The stories of several “visiting” doctors are also woven into the chronicles of the Karoo. Several of these great medical men served at the Imperial Yeomanry Hospital at Deelfontein, near Richmond, during the Anglo-Boer War. Perhaps the greatest of them was Dr John Hall-Edwards, who headed the X-ray unit. Known as the “father of British X-rays”, he was also hailed as the publicist for military X-rays because of his efforts to have units sent to South Africa for use during this war. These efforts and the work done at the IYH at Deelfontein cost him his right hand and fingers of the left due to radiation burns, yet he went on to practice hobbies such as photography.
Another of the surgeons who served at the IYH in the Karoo was Dr John Brian Christopherson, was nominated for the Nobel Prize, after his discovery in 1918 that an ancient poison, antimony, could be used to treat bilharzias.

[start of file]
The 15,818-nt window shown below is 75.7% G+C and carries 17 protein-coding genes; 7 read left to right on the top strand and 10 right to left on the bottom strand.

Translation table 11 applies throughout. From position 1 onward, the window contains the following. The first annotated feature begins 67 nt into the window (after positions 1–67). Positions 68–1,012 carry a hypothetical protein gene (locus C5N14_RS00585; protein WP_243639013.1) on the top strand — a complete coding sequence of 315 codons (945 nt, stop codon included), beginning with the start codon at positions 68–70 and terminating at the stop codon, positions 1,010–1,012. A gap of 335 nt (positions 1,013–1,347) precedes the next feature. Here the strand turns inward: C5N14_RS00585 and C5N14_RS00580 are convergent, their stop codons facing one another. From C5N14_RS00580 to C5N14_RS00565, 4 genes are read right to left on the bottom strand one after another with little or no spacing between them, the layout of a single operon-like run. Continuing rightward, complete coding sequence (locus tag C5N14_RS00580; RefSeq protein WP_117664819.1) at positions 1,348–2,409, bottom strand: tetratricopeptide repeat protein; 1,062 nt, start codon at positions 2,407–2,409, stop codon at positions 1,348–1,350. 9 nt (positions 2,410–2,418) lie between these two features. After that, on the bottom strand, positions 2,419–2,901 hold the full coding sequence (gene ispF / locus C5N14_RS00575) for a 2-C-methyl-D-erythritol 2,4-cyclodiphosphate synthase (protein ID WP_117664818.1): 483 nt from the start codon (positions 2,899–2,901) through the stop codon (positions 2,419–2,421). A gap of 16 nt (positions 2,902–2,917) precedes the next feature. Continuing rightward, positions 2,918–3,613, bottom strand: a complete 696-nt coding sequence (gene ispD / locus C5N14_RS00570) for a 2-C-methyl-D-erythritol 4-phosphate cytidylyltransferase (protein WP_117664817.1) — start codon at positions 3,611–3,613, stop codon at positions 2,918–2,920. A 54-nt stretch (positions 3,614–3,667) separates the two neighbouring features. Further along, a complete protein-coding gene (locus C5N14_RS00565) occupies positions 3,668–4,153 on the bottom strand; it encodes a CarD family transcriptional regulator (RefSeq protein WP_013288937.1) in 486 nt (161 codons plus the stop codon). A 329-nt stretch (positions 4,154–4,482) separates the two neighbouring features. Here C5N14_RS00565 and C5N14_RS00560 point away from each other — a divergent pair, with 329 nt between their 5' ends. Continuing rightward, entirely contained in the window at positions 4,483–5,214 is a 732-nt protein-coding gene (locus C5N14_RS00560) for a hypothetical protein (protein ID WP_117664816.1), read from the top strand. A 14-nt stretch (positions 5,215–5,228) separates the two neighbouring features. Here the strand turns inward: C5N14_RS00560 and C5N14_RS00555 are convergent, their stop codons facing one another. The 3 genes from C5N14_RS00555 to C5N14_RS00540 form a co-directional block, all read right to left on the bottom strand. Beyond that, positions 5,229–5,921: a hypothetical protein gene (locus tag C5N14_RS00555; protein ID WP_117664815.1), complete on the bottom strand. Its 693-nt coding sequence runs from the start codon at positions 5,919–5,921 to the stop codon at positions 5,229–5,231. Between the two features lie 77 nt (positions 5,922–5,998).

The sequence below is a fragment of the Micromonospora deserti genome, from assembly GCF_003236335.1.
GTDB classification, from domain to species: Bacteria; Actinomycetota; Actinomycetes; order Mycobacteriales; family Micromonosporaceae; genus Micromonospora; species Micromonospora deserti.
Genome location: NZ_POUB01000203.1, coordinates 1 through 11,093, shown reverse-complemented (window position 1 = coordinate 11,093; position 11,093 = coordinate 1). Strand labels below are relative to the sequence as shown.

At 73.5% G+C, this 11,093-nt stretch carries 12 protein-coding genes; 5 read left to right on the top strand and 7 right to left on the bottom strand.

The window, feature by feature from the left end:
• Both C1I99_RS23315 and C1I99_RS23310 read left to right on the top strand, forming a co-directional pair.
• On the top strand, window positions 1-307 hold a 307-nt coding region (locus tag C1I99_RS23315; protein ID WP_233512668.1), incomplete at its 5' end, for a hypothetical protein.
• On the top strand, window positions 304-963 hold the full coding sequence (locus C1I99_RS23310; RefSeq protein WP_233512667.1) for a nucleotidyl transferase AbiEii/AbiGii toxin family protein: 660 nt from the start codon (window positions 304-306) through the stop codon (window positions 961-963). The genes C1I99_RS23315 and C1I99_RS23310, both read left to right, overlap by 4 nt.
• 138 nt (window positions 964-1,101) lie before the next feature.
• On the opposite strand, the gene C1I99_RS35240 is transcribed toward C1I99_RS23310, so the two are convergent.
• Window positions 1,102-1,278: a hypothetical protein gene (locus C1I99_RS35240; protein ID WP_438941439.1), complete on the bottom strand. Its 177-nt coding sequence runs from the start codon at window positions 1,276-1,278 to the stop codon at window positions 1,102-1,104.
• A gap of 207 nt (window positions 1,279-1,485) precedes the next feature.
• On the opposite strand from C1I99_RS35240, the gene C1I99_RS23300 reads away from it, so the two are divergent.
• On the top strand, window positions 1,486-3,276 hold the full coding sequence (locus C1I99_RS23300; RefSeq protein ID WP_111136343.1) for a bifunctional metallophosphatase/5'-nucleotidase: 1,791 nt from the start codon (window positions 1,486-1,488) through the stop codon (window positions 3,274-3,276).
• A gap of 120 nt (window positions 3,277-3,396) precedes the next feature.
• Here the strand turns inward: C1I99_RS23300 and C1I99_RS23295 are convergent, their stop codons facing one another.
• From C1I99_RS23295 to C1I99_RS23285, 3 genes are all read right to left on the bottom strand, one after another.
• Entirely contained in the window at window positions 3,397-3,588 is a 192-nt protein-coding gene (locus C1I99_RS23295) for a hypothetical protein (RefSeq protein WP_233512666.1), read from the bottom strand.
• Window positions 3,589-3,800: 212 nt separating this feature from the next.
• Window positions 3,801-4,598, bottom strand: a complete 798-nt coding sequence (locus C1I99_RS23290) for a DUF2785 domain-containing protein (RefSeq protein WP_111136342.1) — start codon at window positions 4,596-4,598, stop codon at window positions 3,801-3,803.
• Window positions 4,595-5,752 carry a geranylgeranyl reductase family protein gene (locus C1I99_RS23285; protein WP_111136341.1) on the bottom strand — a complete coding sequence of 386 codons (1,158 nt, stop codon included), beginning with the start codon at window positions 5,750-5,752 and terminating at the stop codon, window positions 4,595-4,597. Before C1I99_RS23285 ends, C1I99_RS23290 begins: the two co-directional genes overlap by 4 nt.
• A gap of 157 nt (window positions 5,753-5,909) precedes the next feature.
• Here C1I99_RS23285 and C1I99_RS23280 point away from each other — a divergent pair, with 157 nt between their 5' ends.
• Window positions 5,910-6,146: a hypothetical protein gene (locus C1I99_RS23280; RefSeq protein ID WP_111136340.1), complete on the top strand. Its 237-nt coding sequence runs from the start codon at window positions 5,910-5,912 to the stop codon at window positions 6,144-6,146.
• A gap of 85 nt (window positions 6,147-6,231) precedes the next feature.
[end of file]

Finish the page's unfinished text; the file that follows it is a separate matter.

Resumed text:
The IYH dentist, Frederick Newland-Pedley, gave his name to a special porcelain crown which he devised and one of their colleagues, Dr Howard Tooth, who worked at Portland Hospital, was honoured (with two colleagues) for research, on a hereditary progressive neuropathic muscular atrophy that affects the motor nerves of the legs and feet. The diseased is named the Charcot-Marie-Tooth disease and symptoms usually begin between in mid-childhood and early adulthood.
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